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Intermittent Issues: I, For One, Welcome Our New Binary Overlords

By Ben Gruchow

November 10, 2016

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Far more intriguing was the ascent and [re]establishment of Hulu, which is pretty much Ground Zero for streaming current seasons of TV shows. Hulu started life as a personal blog in the late 1990s, stylized as HuLu and operated by a private citizen as her personal photo-sharing website. Looking at HuLu as it existed in this context is like jumping in a time machine and going back to 1998 and the days of Geocities and Yahoo! web pages: a text-based list of links to various photo galleries, in Times New Roman font with no real graphical elements. HuLu operated in this regard from 1999 until summer of 2007; at this point, the site went “dark” without any explanation.

The development was the final move in a series of negotiations between six industry executives that had begun in spring of 2006, not long after “Lazy Sunday” had made the rounds on YouTube and established the Content Guidelines; the venture was a video streaming service, this one sanctioned by production companies. The re-branded Hulu launched in August of 2007, consisting of nothing more than an invite to sign up by e-mail for the beta, promised in October. When that day arrived, the initial offerings involved premiere episodes from initial partners NBC and Fox.

Hulu was something of a game changer even in this early form: the quality was significantly improved over YouTube, and available in widescreen HD. The presence of extremely short commercial breaks - no more than 30 seconds to begin with, and often limited to a single 15-second advertisement - gave the enterprise the distinct feeling of a giveaway. The fact that this launch took place against a looming writer’s strike, predicated on the challenge of adequately compensating creators for their content against the rise of “new media” (i.e. digitally-delivered content) provided some grim irony, but only for those really looking for it in the first place.




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It did not take long at all for Hulu to begin expanding both its content and its barrier to entry; TV shows from ABC and certain cable networks began to find their way online. The CW and Comedy Central also came onboard, albeit by way of portals to the network’s own sites. The tradeoff was that the commercial count and duration expanded, from 30 seconds to 60, then to 90. Hulu Plus also became an offering, exchanging a flat monthly fee for expanded episode access (the free-access version of the site had its current episode roster quickly capped at the previous five episodes in the relevant season) and no commercials. If this and the four other content providers we’ll cover for the remainder of this column fall into a certain niche, Hulu’s is that of the individual who consumes TV shows by volume, on a daily basis.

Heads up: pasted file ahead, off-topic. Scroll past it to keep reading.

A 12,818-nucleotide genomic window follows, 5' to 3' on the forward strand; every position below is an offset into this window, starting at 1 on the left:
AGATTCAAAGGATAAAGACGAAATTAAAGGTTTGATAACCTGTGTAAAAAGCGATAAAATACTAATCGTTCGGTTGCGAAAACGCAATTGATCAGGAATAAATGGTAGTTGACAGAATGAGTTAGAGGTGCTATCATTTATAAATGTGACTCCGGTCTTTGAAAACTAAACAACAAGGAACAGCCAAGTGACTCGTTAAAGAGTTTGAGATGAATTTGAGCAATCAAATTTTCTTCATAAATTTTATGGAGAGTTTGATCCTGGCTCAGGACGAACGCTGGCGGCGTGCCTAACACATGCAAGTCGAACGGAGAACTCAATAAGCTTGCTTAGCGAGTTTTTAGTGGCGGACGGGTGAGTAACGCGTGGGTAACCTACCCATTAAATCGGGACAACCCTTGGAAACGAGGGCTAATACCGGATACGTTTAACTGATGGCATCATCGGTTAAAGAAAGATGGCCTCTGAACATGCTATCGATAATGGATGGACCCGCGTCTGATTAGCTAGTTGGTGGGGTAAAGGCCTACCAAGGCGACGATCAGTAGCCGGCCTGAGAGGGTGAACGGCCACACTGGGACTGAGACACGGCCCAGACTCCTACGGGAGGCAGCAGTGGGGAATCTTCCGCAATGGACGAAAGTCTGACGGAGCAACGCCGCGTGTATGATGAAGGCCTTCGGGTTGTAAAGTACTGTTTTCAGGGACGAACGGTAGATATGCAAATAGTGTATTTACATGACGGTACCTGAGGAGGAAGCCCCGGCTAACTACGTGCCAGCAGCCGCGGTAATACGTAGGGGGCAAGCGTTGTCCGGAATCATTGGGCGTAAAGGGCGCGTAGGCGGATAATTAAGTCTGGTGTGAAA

Video and audio quality rank somewhere near the bottom of the pack; although Hulu offers content in HD with H.264, it maxes out at 720p, and it uses Flash instead of HTML5 for its delivery. Hulu cited DRM and compatibility with iOS devices for this decision; this is something that is more applicable in 2010 than 2016. Audio is spottier; by taking a peek at the Hulu Advertising guidelines, audio can only be submitted in 2-channel stereo, at 192 kbps. This works well enough for TV shows, but underwhelmingly so for feature films. And the audio on Hulu’s trailer and promotional materials is disastrous; the source file contains clear instances of EQ being applied to all of the original surround channels, including low-frequency effects. The result is a muddy sound that leads one to believe that they’ve blown out their subwoofer or speakers even at moderate volume levels. This is ancillary, though; the viewer who uses Hulu for all of their streaming-media needs is unlikely to notice much of that compromise.


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